THE ACQUISITION INCLUDES A MAJORITY OF THE U.S. PUBLISHING FROM SOME OF THE GRAMMY-AWARD-WINNER AND KENNEDY CENTER HONOREE’S BIGGEST HITS INCLUDING “WHAT’D I SAY,” “AIN’T THAT LOVE,” AND “I GOT A WOMAN”
“I was born with music inside me. That’s the only explanation I know.”
Primary Wave Music Publishing announced today they have finalized an agreement with the heirs of Ray Charles which will see the dynamic publishing firm acquire a majority stake in the U.S. music publishing revenues from the pre-1964 catalog of the 17x GRAMMY Award winning singer, songwriter, composer, and pianist. Often referred to as the “Genius,” Charles pioneered the genre of soul music during the 1950s. His impressive, multi-award winning 50+-year career left an indelible mark on contemporary music all over the world and is credited to him using a combination of blues, gospel, R&B, rock, country and jazz when he created his groundbreaking hits.
Terms of the multi-million deal include a majority of the U.S. publishing, as well as all administration rights, for some of the soul legend’s biggest hits such as “What I’d Say,” “Ain’t That Love,” and “I Got A Woman,” which was famously sampled by Kanye West in his hit song “Gold Digger” featuring Jamie Foxx. The agreement also includes access to Primary Wave’s publishing infrastructure, which includes digital strategy, licensing and sync opportunities, publicity, branding, and film & TV production.
“Ray Charles was a unique artist genius and Primary Wave is the perfect, creatively proactive company to look after his music and legacy,” says Marc Toberoff of Toberoff & Associates, P.C. who represents Ray Charles’ heirs.
“We are thrilled to welcome Ray Charles into the Primary Wave family and are excited to work with his heirs to help shape the future of his legacy,” said Bill Cisneros, President of Primary Wave IP Investment Management.
Born Ray Charles Robinson on September 23, 1930, in Albany, Georgia, he was raised in Greenville, Florida, and started playing the piano before he was five. At age six, he contracted glaucoma that eventually left him blind. He studied composition (writing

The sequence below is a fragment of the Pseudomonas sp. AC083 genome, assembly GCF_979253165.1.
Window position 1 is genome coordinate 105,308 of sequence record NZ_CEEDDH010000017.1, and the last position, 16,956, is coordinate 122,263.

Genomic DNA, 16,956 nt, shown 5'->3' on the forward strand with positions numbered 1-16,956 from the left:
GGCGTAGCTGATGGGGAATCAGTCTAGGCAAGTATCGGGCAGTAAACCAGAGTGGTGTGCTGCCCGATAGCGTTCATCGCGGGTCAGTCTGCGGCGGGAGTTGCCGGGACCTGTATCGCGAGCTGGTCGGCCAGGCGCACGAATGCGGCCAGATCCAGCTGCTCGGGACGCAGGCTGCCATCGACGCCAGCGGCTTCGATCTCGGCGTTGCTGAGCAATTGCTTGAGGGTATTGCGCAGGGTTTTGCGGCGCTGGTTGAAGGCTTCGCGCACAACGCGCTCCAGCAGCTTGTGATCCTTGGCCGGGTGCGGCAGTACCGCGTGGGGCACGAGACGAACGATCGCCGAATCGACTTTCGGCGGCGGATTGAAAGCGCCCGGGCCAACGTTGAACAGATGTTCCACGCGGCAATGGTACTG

music in Braille) and learned to play the alto saxophone, clarinet, trumpet, and organ while attending the St. Augustine School for the Deaf and the Blind from 1937 to 1945. His father died when he was 10, his mother five years later, and he left school to work in dance bands around Florida, dropping his last name to avoid confusion with boxer Sugar Ray Robinson. In 1947, with $600 he moved to Seattle and worked as a Nat “King” Cole-style crooner. He signed his first label deal in 1948 and a year later began releasing music. Between the years 1949 and 1963, he recorded 15 LPs and countless singles which topped the charts in the U.S. and across the world, selling millions of copies, winning a number of awards, and laying the foundation for his legendary career. Over the course of the next two decades, Ray would continue to win award after award, open his own studio, sign artists, tour, perform for world leaders, and perform on TV and film, most notably in the 1980 critically acclaimed hit “The Blues Brothers.” In 1986, Charles was the recipient of the Kennedy Center Honors, which celebrates individuals who, through a lifetime of accomplishments have enriched American life by their achievement in the performing arts. Ray continued received accolades and awards throughout the 90s. He appeared on multiple broadcasts and celebrated 50 years in the recording industry. In 2004, Ray’s final piece of music Genius Loves Company was released and went on to sell over 5 million copies, earned 8 Grammy nominations and won 5 including Album Of The Year. That same year the film Ray was released and went on to become on of the highest grossing biopics in history.